Welfare reform challenge defeated

 

The Government comfortably survived the first of a series of crucial challenges to its controversial welfare reforms in the Lords today.

Ministers saw off a Labour-led move to exempt families threatened by homelessness from a benefits cap by 250 votes to 222, majority 28.

The vote came after work and pensions minister Lord Freud condemned the bid as a "wrecking amendment" which would render the policy "unworkable".

Opposition spokesman Lord McKenzie of Luton said his party backed the £26,000-a-year benefit cap but it had to be "based on fairness".

In report stage debate on the Welfare Reform Bill, Lord McKenzie warned that the cap "dramatically increased the prospects" of people becoming homeless and could force hard-pressed councils to pick up an even more expensive bill to re-house them.

He said the emotional and physical impact of uprooting families, and children in particular, from their local communities would be "traumatic".

But Lord Freud defended the cap, insisting households should not be able to receive more in benefits than the average family earned from work.

"People on benefits should face the same choices as working families, including where they can afford to live," he said.

After suffering three defeats on the legislation recently, ministers are facing a concerted attack from Labour peers, Church of England bishops and some Liberal Democrat rebels who want concessions.

Former Liberal Democrat leader Lord Ashdown warned yesterday that the plans to cap benefits were "completely unacceptable" in their current form.

Lord Freud promised an "organised" one-year transition period, telling peers: "Someone in work should always be better off than someone on benefits.

"The proposed cap of £500 a week is equivalent to an annual salary of £35,000 a year before tax."

Lord Freud said: "The worst thing for youngsters is to be in a workless household.

"We need to change behaviours and this benefit cap is designed to do that. We need to move towards the cap in a highly organised way.

"We will have a year to work with those families who are going to be affected."

Lord Freud said the simple answer for the bulk of them was to get them into work.

Lord Ashdown said the Government was doing something "extremely important" in reforming welfare and he supported them, but he threatened to vote with Labour on the amendment.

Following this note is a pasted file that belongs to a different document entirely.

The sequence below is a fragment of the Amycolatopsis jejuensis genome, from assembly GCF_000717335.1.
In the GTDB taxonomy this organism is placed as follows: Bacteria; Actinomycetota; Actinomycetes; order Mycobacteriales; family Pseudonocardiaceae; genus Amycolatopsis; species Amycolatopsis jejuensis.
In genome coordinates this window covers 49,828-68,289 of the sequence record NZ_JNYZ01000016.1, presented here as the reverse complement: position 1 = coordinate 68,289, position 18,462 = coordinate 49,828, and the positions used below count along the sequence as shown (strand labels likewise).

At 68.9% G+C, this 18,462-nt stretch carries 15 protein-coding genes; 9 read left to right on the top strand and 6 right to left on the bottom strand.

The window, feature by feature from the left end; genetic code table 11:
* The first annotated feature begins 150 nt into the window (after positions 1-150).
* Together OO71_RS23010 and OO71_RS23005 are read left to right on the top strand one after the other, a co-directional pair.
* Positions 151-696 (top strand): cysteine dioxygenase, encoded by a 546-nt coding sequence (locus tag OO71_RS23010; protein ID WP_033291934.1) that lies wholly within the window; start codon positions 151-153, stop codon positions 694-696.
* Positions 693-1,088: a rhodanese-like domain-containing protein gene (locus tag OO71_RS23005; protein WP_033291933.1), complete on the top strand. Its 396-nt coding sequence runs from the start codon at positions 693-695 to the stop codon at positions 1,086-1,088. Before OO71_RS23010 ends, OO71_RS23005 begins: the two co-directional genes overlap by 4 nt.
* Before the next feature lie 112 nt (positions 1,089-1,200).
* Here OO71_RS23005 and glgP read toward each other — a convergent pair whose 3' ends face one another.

"I'm in favour of a benefit cap - I think it is important," he said. "But I think before we vote for this it is important to have a look at at least some of the transitional mechanisms."

Fellow Lib Dem Baroness Walmsley warned that she would vote with Labour on the amendment.

She said that although she supported the cap, there was a "potential for innocent victims of the Bill as it stands".

She added: "What we need to do is send it (the Bill) back to the Commons and tell them to think a little more about the measures that will be put in place - and I hope they are and I know the Government intends that they will be - to ensure that families with children are not made homeless."

The Bishop of Ripon and Leeds, the Rt Rev John Packer, a co-sponsor of the amendment, warned of the danger of children being forced to move school as a result of their parents becoming unemployed.

"This amendment will go some way to preventing a spiral of homelessness and it will relieve the pressure on some of those vulnerable people who are affected by this cap," he said.

The bishop later introduced an amendment that would exempt child benefit from the £26,000 cap - a move shadow work and pensions secretary Liam Byrne told the Commons earlier his party would support.

Bishop Packer said the cap "failed to differentiate between households with children and those without".

"It cannot be right for that to be the same for a childless couple as for a couple with children," he said. "Child benefit is the most appropriate way to right this unfairness."

He argued that the effect of the cap was to deny child benefit payments to people whose other benefits had reached £500 a week.

"This cap is not simply targeted at wealthy families living in large houses," he said. "It will damage those who have to pay high rents because often that rent has increased substantially in the course of their occupancy of that house."

He said the cost of the amendment would be £113 million a year, which he said was a very small amount in comparison to the entire welfare budget.

Liberal Democrat Lord Greaves said the Government's plans were the beginning of a "slippery slope".

"What is being proposed undermines the whole principle of child benefit," he said.

And Liberal Democrat Baroness Tyler of Enfield, chief executive of the relationship charity Relate, said: "I do not think children should be the innocent victims of this policy."

She warned there was a "penalty" for couples with children staying together, as if they split up it would enable both families to claim up to £26,000.

Later analysis of division lists showed there were 17 Liberal Democrat rebels: Lords Avebury, Greaves, Kirkwood of Kirkhope, Maclennan of Rogart, Oakeshott of Seagrove Bay, Roberts of Llandudno, Shipley, Smith of Clifton, Taylor of Goss Moor, and Baronesses Hamwee, Hussein-Ece, Miller of Chilthorne Domer, Sharp of Guildford, Thomas of Winchester, Tonge, Tyler of Enfield and Walmsley.

The other supporters of Lord McKenzie's amendment were 161 Labour peers, 31 crossbenchers, eight others and the bishops of Chichester, Leicester, Lichfield, Manchester, and Ripon and Leeds.

The Government was backed by 148 Tories, 42 Liberal Democrats, 52 crossbenchers, seven others and Labour peer Lord Donoughue.

PA

PROMOTED VIDEO
Have you tried new the Independent Digital Edition apps?
News
ebooksAn evocation of the conflict through the eyes of those who lived through it
News
REX/Eye Candy
science